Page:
This course is an introduction to morphology and to the practice of morphological analysis. By focusing on a range of phenomena, including those falling under inflection, derivation, and compounding (both in English and in other languages), the course helps students develop tools for pattern observation in data, description and analysis of word structure, and hypothesis testing. Students will also gain an understanding of the role of morphology in the grammar and how it relates to other components, such as phonology, syntax and semantics.
This module appears in the following module collections.
Total Contact Hours: 20
Method of assessment
Essay 1 (equivalent to 1,500 words) – 45%
Essay 2 (equivalent to 1,500 words) – 55%
Indicative Reading List
Aronoff, M. and Fudeman, K. (2005) What is Morphology?, Oxford: Blackwell
Bauer, L. (2003) Introducing Linguistic Morphology, Edinburgh: Edinburgh University Press
Booij, G. (2007) The Grammar of Words: An Introduction to Morphology, Oxford: Oxford University Press.
Honda, M and W. O'Neil (2008) Thinking Linguistically. A Scientific Approach to Language, Oxford: Blackwell
Lieber, R. (2010) Introducing Morphology, Cambridge: Cambridge University Press
See the library reading list for this module (Canterbury)
On successfully completing the module students will be able to:
Demonstrate a solid understanding of the fundamentals of empirical inquiry in morphology and of core concepts in morphology;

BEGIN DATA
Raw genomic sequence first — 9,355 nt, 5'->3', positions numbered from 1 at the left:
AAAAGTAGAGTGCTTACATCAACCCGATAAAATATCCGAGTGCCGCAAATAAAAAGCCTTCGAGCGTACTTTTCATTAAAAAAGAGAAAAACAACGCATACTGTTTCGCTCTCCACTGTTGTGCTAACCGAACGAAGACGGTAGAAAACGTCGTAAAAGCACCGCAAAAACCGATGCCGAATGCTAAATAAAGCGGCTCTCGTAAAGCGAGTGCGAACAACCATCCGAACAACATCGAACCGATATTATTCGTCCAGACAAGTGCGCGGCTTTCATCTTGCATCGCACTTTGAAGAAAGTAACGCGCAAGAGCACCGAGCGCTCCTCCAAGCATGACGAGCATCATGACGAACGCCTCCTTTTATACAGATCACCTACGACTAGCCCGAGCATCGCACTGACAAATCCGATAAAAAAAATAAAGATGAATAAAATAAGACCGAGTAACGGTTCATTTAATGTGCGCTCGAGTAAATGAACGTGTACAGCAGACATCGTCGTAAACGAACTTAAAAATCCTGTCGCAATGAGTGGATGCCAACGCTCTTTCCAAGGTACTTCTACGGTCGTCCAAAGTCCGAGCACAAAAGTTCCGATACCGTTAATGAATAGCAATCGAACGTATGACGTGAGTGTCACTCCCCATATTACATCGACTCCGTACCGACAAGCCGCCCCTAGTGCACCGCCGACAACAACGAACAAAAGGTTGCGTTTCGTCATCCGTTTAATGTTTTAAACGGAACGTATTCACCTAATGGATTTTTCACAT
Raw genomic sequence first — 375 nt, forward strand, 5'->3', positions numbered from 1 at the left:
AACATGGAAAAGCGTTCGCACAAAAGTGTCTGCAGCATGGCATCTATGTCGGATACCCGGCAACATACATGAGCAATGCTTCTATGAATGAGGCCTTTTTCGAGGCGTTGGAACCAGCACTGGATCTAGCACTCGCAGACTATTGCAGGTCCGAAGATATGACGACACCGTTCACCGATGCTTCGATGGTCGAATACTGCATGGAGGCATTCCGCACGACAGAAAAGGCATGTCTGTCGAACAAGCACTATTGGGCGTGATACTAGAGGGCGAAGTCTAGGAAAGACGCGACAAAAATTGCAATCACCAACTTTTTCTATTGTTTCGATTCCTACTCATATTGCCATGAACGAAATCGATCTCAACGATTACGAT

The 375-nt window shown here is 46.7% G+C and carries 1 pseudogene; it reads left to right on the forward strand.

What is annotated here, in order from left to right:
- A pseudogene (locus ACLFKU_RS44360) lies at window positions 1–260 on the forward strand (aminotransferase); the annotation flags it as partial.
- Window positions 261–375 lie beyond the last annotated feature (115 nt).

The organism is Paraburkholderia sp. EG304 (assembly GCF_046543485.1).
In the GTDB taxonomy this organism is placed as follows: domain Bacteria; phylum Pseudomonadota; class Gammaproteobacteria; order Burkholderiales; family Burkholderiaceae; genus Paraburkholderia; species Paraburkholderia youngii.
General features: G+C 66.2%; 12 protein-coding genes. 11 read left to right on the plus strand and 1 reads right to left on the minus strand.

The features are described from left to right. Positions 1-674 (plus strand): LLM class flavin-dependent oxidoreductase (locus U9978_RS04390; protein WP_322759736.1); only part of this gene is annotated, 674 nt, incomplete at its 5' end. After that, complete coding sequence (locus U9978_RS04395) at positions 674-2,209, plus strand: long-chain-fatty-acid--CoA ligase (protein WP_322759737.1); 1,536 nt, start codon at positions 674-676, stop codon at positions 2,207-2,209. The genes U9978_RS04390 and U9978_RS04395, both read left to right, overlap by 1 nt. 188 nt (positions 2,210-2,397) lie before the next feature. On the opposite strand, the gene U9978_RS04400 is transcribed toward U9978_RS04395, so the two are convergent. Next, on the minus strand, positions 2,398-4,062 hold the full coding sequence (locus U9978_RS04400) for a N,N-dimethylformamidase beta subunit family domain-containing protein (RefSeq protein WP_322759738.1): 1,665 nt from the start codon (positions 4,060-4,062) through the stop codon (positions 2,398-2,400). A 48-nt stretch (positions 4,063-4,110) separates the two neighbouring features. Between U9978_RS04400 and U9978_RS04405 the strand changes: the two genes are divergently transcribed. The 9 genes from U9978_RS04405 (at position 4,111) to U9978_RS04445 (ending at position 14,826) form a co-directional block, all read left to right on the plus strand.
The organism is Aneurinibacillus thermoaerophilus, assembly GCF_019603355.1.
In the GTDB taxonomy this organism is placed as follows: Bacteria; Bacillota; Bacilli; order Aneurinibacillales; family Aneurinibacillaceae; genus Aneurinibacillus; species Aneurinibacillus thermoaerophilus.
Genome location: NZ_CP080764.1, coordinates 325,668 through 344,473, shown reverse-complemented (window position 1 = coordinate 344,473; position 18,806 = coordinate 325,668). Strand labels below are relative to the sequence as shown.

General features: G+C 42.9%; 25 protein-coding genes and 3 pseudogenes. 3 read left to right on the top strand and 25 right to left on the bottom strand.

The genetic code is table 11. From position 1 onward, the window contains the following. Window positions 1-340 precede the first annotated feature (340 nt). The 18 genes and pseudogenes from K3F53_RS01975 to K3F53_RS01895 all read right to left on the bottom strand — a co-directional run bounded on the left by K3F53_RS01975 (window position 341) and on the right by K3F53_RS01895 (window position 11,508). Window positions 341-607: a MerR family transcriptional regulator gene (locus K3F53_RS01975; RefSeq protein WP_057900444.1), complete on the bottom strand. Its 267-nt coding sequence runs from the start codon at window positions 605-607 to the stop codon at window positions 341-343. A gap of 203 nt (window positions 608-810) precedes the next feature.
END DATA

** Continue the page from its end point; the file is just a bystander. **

Demonstrate the skill of discovering and describing patterns in given data sets, from a variety of languages, in a theoretically-informed way;
Demonstrate an understanding of the relationship between morphology and other components of the grammar, such as phonology, syntax and semantics;
Demonstrate lines of argumentation, make informed judgements on the basis of cross-linguistic evidence, and decide between competing analyses of data;
Demonstrate an understanding of the relevance and usefulness of the cross-linguistic method as a tool to better understand the properties of their own native language (e.g., English).
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Credit level 5. Intermediate level module usually taken in Stage 2 of an undergraduate degree.
- ECTS credits are recognised throughout the EU and allow you to transfer credit easily from one university to another.
- The named convenor is the convenor for the current academic session.
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